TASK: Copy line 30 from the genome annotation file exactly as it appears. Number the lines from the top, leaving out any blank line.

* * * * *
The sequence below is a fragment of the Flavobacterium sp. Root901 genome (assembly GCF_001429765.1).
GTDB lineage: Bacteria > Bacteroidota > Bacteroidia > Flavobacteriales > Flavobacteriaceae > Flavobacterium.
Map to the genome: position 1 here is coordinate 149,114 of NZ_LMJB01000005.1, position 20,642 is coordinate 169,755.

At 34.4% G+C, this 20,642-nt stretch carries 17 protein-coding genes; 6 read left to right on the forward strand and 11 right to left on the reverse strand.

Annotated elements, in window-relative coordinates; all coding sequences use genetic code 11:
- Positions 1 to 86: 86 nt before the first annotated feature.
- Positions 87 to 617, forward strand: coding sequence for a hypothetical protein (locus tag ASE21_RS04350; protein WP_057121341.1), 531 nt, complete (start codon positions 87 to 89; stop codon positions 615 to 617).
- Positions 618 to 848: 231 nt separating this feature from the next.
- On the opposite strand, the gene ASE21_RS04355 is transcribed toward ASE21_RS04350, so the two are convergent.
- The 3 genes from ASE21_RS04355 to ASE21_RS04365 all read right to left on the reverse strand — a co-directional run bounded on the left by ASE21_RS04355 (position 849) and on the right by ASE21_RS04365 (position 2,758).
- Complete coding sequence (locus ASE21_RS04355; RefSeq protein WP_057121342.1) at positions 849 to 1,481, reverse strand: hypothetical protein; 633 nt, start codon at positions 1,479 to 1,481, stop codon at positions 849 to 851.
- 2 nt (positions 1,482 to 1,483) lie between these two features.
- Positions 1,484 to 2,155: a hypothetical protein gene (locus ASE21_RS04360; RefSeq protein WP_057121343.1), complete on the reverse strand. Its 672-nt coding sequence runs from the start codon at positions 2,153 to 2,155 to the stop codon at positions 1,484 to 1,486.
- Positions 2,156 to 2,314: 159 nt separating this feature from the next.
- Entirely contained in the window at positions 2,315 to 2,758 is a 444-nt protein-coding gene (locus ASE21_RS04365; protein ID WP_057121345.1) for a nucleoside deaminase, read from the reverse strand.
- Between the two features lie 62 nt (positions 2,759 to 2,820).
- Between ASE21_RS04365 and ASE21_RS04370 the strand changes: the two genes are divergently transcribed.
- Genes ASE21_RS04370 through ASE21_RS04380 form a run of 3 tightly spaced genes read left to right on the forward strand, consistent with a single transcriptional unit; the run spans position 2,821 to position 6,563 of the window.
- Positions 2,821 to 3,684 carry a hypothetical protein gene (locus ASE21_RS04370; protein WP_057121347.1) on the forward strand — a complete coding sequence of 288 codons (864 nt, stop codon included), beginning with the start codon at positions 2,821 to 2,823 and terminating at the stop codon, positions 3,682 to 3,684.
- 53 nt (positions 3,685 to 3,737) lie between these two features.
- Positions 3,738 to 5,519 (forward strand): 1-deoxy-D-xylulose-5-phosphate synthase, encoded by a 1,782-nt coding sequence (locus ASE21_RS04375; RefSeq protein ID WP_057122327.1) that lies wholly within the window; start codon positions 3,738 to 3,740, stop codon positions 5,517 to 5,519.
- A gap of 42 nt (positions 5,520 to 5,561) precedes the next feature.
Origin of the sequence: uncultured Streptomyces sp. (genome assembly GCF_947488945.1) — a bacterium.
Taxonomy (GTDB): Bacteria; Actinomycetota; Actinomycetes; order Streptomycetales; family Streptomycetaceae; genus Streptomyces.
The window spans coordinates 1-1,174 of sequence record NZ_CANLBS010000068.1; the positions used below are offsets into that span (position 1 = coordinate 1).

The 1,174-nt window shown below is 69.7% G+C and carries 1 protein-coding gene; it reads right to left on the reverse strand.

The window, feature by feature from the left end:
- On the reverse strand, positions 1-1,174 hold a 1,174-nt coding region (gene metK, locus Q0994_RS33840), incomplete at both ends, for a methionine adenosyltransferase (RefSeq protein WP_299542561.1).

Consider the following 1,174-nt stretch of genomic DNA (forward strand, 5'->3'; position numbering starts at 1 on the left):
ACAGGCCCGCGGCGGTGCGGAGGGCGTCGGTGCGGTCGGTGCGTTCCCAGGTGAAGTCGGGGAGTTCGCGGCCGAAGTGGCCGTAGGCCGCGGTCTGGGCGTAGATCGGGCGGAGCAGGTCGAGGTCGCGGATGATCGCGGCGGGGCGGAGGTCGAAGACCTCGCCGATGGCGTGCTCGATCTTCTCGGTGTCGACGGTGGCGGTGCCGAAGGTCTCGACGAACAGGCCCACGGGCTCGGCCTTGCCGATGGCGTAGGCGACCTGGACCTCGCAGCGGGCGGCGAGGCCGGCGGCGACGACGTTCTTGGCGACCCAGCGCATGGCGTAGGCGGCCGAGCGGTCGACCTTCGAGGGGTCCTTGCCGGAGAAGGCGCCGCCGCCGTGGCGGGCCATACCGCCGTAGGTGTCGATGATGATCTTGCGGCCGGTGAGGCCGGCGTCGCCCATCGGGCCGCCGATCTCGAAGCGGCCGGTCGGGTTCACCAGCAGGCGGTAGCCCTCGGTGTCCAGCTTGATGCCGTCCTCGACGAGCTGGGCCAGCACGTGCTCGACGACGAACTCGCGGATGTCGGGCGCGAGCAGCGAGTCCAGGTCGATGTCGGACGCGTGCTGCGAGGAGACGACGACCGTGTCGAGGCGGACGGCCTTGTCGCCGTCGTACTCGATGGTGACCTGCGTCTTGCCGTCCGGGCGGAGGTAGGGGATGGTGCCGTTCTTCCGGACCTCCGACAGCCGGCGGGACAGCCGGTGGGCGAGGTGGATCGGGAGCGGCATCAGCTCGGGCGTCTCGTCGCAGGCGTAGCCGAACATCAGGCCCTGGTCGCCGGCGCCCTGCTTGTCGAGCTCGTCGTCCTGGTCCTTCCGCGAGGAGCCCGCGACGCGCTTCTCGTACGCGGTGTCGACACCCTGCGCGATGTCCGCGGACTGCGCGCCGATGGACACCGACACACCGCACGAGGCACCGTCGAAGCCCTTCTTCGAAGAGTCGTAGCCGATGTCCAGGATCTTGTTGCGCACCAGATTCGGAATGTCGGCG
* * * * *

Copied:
ACAGGCCCGCGGCGGTGCGGAGGGCGTCGGTGCGGTCGGTGCGTTCCCAGGTGAAGTCGGGGAGTTCGCGGCCGAAGTGGCCGTAGGCCGCGGTCTGGGCGTAGATCGGGCGGAGCAGGTCGAGGTCGCGGATGATCGCGGCGGGGCGGAGGTCGAAGACCTCGCCGATGGCGTGCTCGATCTTCTCGGTGTCGACGGTGGCGGTGCCGAAGGTCTCGACGAACAGGCCCACGGGCTCGGCCTTGCCGATGGCGTAGGCGACCTGGACCTCGCAGCGGGCGGCGAGGCCGGCGGCGACGACGTTCTTGGCGACCCAGCGCATGGCGTAGGCGGCCGAGCGGTCGACCTTCGAGGGGTCCTTGCCGGAGAAGGCGCCGCCGCCGTGGCGGGCCATACCGCCGTAGGTGTCGATGATGATCTTGCGGCCGGTGAGGCCGGCGTCGCCCATCGGGCCGCCGATCTCGAAGCGGCCGGTCGGGTTCACCAGCAGGCGGTAGCCCTCGGTGTCCAGCTTGATGCCGTCCTCGACGAGCTGGGCCAGCACGTGCTCGACGACGAACTCGCGGATGTCGGGCGCGAGCAGCGAGTCCAGGTCGATGTCGGACGCGTGCTGCGAGGAGACGACGACCGTGTCGAGGCGGACGGCCTTGTCGCCGTCGTACTCGATGGTGACCTGCGTCTTGCCGTCCGGGCGGAGGTAGGGGATGGTGCCGTTCTTCCGGACCTCCGACAGCCGGCGGGACAGCCGGTGGGCGAGGTGGATCGGGAGCGGCATCAGCTCGGGCGTCTCGTCGCAGGCGTAGCCGAACATCAGGCCCTGGTCGCCGGCGCCCTGCTTGTCGAGCTCGTCGTCCTGGTCCTTCCGCGAGGAGCCCGCGACGCGCTTCTCGTACGCGGTGTCGACACCCTGCGCGATGTCCGCGGACTGCGCGCCGATGGACACCGACACACCGCACGAGGCACCGTCGAAGCCCTTCTTCGAAGAGTCGTAGCCGATGTCCAGGATCTTGTTGCGCACCAGATTCGGAATGTCGGCG